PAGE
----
Now to the commenters’ adjectives: “Offensive. Insulting. Ignorant. Indolent (sic–insolent?). Irrelevant. Condescending. Debilitating. Not objective. Scattered. Misinformed. Young. Inexperienced, Idealistic. Embarrassingly out of touch.)
      I currently have a query in to the AHA organizers regarding how the curation process factually worked.
      The author interviewed organizer Shannon Murphy in a post published before the event ( — and she also attended the event and interviewed participants. SCUBA, an interviewee, hold her he had been invited rather than applied. I’m still left musing on the factual answer to the question (and will publish an answer as soon as I know): How was the mix made up; and were applicants aware if they applied that they were competing with invited applicants who were pre-approved? Again, just a question. Not a trick question.
      In Vince K’s suggestion, a post that was other than “shallow”, would have reported twice, “Wow, something really big is happening here!” The end.
      I echo the request for “constructive” criticism. Commenters or other readers who wish to submit an essay on alt economies, alt exhibit strategies, send me a quick 100 words to my email address at ellen at adobeairstream dot com. And no, I’m not trying to elevate a bad post, I’m trying to elevate a discourse beginning to play dirt ball.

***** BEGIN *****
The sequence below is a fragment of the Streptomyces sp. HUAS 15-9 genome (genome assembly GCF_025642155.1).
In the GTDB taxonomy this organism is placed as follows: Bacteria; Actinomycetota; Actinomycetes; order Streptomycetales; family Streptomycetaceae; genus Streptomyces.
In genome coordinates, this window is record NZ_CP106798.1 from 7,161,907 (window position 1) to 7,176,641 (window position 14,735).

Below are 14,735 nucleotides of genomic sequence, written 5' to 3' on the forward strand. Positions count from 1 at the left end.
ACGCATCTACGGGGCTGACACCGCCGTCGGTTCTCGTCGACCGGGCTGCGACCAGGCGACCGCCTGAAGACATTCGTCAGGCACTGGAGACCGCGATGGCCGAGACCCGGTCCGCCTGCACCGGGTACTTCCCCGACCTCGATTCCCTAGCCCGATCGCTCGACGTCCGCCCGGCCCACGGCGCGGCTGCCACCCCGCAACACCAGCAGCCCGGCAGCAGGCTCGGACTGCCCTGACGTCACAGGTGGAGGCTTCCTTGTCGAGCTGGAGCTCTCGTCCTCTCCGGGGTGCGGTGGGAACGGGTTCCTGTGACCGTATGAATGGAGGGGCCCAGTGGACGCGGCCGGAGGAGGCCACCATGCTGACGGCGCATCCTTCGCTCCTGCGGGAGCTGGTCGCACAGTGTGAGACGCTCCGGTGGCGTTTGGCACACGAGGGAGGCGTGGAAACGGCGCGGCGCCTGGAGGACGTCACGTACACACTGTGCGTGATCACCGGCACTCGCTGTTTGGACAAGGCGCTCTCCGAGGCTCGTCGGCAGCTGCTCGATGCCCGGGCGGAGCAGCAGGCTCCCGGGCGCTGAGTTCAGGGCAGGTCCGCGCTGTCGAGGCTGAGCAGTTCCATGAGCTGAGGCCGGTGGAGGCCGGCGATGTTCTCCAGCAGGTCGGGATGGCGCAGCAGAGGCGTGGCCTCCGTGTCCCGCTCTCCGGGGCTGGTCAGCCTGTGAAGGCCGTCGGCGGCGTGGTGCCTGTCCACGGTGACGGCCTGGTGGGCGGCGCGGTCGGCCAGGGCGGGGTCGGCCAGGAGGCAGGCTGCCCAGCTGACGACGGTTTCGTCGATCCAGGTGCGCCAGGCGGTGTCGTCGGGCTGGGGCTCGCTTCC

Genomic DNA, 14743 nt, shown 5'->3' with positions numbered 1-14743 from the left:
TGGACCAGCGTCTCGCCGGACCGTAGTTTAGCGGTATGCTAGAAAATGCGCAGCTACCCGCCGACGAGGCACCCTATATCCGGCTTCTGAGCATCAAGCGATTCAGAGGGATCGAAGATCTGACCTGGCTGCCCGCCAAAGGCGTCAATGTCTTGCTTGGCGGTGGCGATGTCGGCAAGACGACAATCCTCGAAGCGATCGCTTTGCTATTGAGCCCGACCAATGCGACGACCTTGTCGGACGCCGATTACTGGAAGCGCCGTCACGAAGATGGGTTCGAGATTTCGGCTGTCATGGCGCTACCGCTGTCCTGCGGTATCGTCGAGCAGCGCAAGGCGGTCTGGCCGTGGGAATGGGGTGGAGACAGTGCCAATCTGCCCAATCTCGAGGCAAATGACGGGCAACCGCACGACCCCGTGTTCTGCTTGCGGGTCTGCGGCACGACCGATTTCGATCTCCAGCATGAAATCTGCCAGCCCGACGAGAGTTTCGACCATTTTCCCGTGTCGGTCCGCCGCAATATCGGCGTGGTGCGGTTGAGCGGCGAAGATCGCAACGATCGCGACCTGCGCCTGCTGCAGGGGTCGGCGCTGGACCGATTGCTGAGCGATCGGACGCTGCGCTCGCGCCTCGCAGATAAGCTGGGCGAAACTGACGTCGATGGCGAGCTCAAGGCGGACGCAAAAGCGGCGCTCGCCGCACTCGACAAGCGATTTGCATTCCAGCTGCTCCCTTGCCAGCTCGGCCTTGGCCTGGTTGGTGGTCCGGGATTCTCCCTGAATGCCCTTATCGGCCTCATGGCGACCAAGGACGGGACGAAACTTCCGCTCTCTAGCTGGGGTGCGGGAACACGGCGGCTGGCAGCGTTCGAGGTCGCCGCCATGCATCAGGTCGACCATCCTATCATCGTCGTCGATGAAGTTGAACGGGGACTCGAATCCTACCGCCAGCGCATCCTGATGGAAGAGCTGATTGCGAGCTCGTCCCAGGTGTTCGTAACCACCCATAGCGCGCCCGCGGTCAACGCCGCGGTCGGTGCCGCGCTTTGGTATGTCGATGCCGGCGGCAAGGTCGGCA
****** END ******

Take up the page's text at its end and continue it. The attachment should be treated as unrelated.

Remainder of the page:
What is clear here without loaded adjectives is that we’d all like to receive unconditional love when we try hard. But sometimes, yes, sadly, the unfair world says things could still be better, or this or that struck as gimmicky, and unwelcome dissonance rocks the cradle of self-regard. Here for a little levity (as in, lighten up, people), is my favorite art show title of all time, made by one of 11 young art collectives that was practicing last year in New Orleans: “My Mother Says My Work Has Really Improved.”
      Finally in terms of alt economy and publishing, also a few facts. AdobeAirstream for those who read it (30,000 per month) is a free vehicle for users. The makers are some 10 paid contributors across 5 cities all at most a day’s drive from Santa Fe. It’s four years now that we’re around. I personally went to Wesleyan and Northwestern (that EXPLAINS it!@#%$) and have been in the journalism game for 30.
      In something I like to do almost as much as I like running this magazine (joke), the so-called “teachable moment” is always reciprocal.
      In the words of one wise you know what: “The smaller the stakes, the bigger the fights.”

      • @Ellen, the problem is not that she found issues with AHA, it is that her arguments for those issues were so thoughtless and did not explore the many layers present at the fest.